In the middle of the camp there is the restaurant area, where breakfast, lunch and dinner are served. The dining area is furnished in a similar style to those in your bedrooms, which makes the entire camp a whirlwind of elegance and luxury. Being situated along the river means that visitors don’t even need to leave their comfy seats of the river terraces at camp. In fact, they have a friendly elephant whom visits every morning to be fed, and his entire head fits through the doorway, (I obviously was so excited, it was my first time seeing an elephant that wasn’t brutally tortured like those in Thailand- see Phuket post). Families of elephants wander across the river daily, all slowly swaying in unison, the baby clutching his mothers tail in sheer terror whilst he plods deep into the river. It is a breathtaking and moving sight, seeing animals in their natural habitat that take no notice of you as they go on their daily routine, leaving you speechless to watch these magical beasts that are so wise and wondrous. Exotic birds swoop low and sip at the river, crying out for attention and flurrying their colourful and attractive wings in seduction.

Galdessa 2

A visit to Galdessa must be teamed with a four by four drive around the Savannah, it would be a sin not to! The ride is suitable for everyone, (my mother is disabled so we needed to make sure she was comfortable with it), and as you grab hold of the railings of the bouncing Jeep, you are whisked deep into the Savannah. The guides are incredibly talented, their eyes are trained like a hawks and can spot any movement in any direction from miles away, whilst they move like trained and dangerous assassins, braking the Jeep suddenly to smell a waft of fresh animal dung and track which direction the animal went. It truly is a remarkable sight and one to give Simon Cowell a run for his money, (X Factor joke- I apologise). As our tracker/guide/driver/magician drove us further along the dusty track, calmly resting a shotgun across his lap, we wandered past aged elephants, stealthy lions and gigantic giraffes. The experience is one that a zoo will never be able to replace.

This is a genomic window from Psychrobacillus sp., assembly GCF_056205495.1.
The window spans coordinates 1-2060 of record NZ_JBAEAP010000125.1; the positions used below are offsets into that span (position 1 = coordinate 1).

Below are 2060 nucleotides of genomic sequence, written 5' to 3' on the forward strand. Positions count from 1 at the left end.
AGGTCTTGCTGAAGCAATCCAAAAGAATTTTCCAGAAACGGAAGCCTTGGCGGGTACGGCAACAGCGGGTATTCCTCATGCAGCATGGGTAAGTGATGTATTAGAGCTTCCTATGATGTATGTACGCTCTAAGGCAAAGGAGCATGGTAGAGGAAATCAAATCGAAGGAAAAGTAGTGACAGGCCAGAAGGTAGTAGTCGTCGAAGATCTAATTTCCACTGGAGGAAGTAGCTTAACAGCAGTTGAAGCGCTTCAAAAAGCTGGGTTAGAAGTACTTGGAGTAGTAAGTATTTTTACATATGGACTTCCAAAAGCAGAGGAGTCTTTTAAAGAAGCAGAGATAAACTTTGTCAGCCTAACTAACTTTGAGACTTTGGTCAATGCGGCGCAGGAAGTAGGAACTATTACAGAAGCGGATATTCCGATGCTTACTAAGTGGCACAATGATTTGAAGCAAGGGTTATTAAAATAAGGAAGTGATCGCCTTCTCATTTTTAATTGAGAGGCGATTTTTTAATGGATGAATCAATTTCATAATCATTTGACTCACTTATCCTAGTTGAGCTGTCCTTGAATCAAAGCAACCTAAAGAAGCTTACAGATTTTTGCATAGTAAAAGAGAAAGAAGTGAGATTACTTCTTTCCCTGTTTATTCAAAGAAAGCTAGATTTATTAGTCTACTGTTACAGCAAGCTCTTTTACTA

My brother and I were also taken on a “Walking Tour” to Mudanda Rock, where a dam is based. Suddenly, we heard a rustling in the bushes and a flash of detailed spots on yellow skin came out from the undergrowth and scampered in the opposite direction. His body ran like a dog but swaying manically as if suffering from rabies, our guide turned and looked at us with concern on his face and said, “We are very lucky. It is a hyena. If he came around our way, we would have been torn apart to pieces. I think we should go back to camp.” Although the walking tour had ended, that rush of adrenaline and my love for extreme had just begun (little did I know I would be skydiving, swimming with sharks and bungee jumping in just a few years- and loving it).

My Dad also decided to organise a “bush breakfast“, which is when the camp organises a package of food, a table and chairs, as well as a waiter to come with you, out into the savannah and watch the sun come up over the plains, as you are completely surrounded by nature dining on breakfast. It definitely was a surreal moment and is the best breakfast experience I have ever had.

Going on safari is a majestical experience, and it does differ depending on what country you do it in and what style of safari you go for. We had timed this trip with our family friends birthday celebrations in Watamu, so that is the main reason behind us going to Kenya, although Kenya has the reputation for being one of the most safest and friendliest countries in Africa. Before you do any safari trip, make sure you research wisely, and prepare yourself and your family, for what’s in store. Also please do keep in mind, to be ethical to the environment, it is nature and not a theme park, treat the animals and their home with respect by letting them be.